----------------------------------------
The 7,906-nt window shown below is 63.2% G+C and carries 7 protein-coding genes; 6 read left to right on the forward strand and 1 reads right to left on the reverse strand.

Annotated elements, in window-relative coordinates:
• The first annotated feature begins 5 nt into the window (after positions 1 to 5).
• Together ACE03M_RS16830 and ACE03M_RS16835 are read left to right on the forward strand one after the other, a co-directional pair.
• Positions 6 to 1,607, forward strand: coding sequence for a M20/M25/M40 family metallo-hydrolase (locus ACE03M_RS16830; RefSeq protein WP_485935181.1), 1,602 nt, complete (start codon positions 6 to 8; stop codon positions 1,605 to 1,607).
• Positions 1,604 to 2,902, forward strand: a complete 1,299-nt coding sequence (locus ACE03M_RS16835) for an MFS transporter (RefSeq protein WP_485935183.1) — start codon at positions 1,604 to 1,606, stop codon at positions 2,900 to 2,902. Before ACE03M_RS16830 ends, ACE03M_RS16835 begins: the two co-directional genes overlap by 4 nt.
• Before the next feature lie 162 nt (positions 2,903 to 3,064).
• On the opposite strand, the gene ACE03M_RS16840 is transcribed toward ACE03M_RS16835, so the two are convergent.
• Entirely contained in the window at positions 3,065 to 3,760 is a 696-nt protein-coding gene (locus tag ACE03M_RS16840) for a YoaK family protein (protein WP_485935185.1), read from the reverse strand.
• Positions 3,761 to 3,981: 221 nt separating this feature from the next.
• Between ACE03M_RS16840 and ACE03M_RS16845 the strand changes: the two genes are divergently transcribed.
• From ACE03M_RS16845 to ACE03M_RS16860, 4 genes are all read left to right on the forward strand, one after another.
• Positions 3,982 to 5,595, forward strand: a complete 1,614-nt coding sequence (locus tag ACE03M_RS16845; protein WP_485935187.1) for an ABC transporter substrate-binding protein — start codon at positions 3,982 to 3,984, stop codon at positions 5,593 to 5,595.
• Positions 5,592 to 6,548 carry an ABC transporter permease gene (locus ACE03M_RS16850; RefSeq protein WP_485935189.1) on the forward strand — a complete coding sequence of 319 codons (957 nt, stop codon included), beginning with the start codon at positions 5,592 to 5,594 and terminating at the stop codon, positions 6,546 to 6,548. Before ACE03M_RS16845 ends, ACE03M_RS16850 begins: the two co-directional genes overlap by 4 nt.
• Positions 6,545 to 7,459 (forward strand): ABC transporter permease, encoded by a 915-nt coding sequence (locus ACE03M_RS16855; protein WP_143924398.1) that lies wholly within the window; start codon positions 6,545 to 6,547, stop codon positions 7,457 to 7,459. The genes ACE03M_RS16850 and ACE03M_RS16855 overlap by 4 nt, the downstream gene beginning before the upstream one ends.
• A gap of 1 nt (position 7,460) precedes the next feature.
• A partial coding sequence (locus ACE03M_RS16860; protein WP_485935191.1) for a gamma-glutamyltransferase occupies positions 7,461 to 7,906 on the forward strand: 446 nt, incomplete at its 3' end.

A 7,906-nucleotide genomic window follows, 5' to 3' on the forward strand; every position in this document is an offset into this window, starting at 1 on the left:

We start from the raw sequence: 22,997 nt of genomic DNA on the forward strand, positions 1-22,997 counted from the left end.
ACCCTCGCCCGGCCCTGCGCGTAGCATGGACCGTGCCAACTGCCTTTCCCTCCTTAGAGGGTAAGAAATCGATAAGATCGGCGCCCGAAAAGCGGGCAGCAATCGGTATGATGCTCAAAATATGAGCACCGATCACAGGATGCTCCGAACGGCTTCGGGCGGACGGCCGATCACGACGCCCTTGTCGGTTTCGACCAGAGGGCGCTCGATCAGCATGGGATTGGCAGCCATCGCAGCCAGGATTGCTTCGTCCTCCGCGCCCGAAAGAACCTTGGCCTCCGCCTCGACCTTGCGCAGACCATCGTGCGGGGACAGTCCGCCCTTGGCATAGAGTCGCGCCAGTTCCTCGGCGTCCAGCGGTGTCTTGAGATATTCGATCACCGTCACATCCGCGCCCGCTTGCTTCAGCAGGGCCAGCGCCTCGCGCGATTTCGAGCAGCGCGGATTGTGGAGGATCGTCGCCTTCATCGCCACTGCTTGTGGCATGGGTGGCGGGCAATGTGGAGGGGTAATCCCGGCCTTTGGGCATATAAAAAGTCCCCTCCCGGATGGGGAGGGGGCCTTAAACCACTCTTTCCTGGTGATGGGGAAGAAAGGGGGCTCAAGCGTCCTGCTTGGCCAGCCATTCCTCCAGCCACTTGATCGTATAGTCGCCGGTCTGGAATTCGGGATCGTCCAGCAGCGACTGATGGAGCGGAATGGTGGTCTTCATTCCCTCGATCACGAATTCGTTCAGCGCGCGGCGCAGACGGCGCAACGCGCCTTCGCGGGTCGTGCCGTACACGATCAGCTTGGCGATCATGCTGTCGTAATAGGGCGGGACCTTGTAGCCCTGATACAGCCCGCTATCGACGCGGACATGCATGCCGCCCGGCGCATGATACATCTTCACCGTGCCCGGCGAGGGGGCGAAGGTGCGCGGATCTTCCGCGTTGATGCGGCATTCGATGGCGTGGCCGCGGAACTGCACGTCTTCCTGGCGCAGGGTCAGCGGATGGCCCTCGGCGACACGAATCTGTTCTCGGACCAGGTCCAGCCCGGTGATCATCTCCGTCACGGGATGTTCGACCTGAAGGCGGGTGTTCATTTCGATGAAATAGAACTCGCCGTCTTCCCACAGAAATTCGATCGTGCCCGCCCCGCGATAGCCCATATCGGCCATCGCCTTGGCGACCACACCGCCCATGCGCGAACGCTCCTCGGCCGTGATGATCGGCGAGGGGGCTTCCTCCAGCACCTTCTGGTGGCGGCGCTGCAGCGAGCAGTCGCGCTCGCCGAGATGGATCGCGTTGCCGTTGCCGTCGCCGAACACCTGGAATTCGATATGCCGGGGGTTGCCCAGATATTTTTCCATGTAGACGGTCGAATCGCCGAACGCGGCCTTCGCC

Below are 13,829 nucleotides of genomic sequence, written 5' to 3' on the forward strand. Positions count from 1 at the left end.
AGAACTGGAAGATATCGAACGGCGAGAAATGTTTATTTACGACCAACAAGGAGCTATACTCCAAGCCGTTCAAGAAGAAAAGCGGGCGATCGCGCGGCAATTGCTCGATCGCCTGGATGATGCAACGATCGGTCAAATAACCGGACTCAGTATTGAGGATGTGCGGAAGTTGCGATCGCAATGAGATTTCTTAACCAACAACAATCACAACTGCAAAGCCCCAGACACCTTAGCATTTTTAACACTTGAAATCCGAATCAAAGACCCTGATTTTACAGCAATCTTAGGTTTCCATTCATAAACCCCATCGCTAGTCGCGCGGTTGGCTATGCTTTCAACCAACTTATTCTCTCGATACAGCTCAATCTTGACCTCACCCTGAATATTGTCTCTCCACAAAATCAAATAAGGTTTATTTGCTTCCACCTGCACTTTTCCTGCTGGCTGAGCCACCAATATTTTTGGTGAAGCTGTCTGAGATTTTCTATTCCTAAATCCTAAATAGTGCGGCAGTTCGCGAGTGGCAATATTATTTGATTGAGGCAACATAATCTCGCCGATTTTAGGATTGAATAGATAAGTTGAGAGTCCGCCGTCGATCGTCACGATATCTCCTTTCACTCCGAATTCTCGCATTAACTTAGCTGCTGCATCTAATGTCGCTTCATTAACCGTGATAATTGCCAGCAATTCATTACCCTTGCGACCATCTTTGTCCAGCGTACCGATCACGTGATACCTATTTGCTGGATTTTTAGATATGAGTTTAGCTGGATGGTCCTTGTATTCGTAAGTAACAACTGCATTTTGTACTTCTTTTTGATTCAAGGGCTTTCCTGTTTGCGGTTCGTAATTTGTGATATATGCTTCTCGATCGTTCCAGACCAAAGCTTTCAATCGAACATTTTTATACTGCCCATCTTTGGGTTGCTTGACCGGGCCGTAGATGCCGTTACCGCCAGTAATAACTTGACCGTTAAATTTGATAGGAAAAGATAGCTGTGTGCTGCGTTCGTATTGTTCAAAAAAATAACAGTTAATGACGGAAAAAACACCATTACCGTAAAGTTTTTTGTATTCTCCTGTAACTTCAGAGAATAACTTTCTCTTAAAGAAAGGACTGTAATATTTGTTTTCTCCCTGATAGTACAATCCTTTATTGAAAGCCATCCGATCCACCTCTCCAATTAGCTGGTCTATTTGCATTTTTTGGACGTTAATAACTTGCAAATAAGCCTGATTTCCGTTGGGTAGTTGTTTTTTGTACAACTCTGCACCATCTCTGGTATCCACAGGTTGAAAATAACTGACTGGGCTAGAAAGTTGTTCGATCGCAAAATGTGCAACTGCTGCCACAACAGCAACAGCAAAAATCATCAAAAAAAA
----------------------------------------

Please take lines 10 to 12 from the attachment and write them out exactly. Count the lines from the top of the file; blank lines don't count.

• Positions 3,761 to 3,981: 221 nt separating this feature from the next.
• Between ACE03M_RS16840 and ACE03M_RS16845 the strand changes: the two genes are divergently transcribed.
• From ACE03M_RS16845 to ACE03M_RS16860, 4 genes are all read left to right on the forward strand, one after another.